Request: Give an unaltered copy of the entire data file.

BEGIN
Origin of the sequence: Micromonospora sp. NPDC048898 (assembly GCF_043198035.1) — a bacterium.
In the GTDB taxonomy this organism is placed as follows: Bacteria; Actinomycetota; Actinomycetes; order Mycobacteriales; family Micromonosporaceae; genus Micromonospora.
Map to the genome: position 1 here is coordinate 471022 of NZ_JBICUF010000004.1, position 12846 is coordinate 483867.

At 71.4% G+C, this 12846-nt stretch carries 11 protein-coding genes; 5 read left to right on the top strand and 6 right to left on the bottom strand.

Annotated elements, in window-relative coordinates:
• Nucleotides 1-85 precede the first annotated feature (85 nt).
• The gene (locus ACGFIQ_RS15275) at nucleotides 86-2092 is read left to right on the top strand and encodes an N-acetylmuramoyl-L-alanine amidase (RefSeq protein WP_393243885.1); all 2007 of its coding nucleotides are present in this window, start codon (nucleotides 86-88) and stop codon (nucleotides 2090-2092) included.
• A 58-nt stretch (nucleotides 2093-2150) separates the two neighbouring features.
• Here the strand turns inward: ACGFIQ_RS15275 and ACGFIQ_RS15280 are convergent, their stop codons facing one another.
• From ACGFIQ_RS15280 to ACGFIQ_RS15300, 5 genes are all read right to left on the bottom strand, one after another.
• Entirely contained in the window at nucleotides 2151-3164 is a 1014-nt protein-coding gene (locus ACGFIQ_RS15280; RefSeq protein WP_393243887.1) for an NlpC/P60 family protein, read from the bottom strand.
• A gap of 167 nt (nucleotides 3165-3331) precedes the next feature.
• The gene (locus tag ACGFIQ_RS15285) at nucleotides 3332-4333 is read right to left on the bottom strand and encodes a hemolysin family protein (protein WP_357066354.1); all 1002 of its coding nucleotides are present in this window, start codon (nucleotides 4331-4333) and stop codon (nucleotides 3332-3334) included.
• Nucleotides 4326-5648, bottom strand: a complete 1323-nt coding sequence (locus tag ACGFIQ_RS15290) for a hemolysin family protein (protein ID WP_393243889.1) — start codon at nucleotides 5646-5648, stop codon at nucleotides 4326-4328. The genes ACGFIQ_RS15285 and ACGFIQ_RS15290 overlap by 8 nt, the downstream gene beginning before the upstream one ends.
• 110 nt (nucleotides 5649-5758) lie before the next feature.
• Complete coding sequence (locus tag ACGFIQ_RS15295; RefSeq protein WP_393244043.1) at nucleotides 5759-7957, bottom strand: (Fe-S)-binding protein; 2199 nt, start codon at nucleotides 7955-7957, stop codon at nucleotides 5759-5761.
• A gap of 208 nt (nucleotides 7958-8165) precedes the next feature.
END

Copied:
Origin of the sequence: Micromonospora sp. NPDC048898 (assembly GCF_043198035.1) — a bacterium.
In the GTDB taxonomy this organism is placed as follows: Bacteria; Actinomycetota; Actinomycetes; order Mycobacteriales; family Micromonosporaceae; genus Micromonospora.
Map to the genome: position 1 here is coordinate 471022 of NZ_JBICUF010000004.1, position 12846 is coordinate 483867.

At 71.4% G+C, this 12846-nt stretch carries 11 protein-coding genes; 5 read left to right on the top strand and 6 right to left on the bottom strand.

Annotated elements, in window-relative coordinates:
• Nucleotides 1-85 precede the first annotated feature (85 nt).
• The gene (locus ACGFIQ_RS15275) at nucleotides 86-2092 is read left to right on the top strand and encodes an N-acetylmuramoyl-L-alanine amidase (RefSeq protein WP_393243885.1); all 2007 of its coding nucleotides are present in this window, start codon (nucleotides 86-88) and stop codon (nucleotides 2090-2092) included.
• A 58-nt stretch (nucleotides 2093-2150) separates the two neighbouring features.
• Here the strand turns inward: ACGFIQ_RS15275 and ACGFIQ_RS15280 are convergent, their stop codons facing one another.
• From ACGFIQ_RS15280 to ACGFIQ_RS15300, 5 genes are all read right to left on the bottom strand, one after another.
• Entirely contained in the window at nucleotides 2151-3164 is a 1014-nt protein-coding gene (locus ACGFIQ_RS15280; RefSeq protein WP_393243887.1) for an NlpC/P60 family protein, read from the bottom strand.
• A gap of 167 nt (nucleotides 3165-3331) precedes the next feature.
• The gene (locus tag ACGFIQ_RS15285) at nucleotides 3332-4333 is read right to left on the bottom strand and encodes a hemolysin family protein (protein WP_357066354.1); all 1002 of its coding nucleotides are present in this window, start codon (nucleotides 4331-4333) and stop codon (nucleotides 3332-3334) included.
• Nucleotides 4326-5648, bottom strand: a complete 1323-nt coding sequence (locus tag ACGFIQ_RS15290) for a hemolysin family protein (protein ID WP_393243889.1) — start codon at nucleotides 5646-5648, stop codon at nucleotides 4326-4328. The genes ACGFIQ_RS15285 and ACGFIQ_RS15290 overlap by 8 nt, the downstream gene beginning before the upstream one ends.
• 110 nt (nucleotides 5649-5758) lie before the next feature.
• Complete coding sequence (locus tag ACGFIQ_RS15295; RefSeq protein WP_393244043.1) at nucleotides 5759-7957, bottom strand: (Fe-S)-binding protein; 2199 nt, start codon at nucleotides 7955-7957, stop codon at nucleotides 5759-5761.
• A gap of 208 nt (nucleotides 7958-8165) precedes the next feature.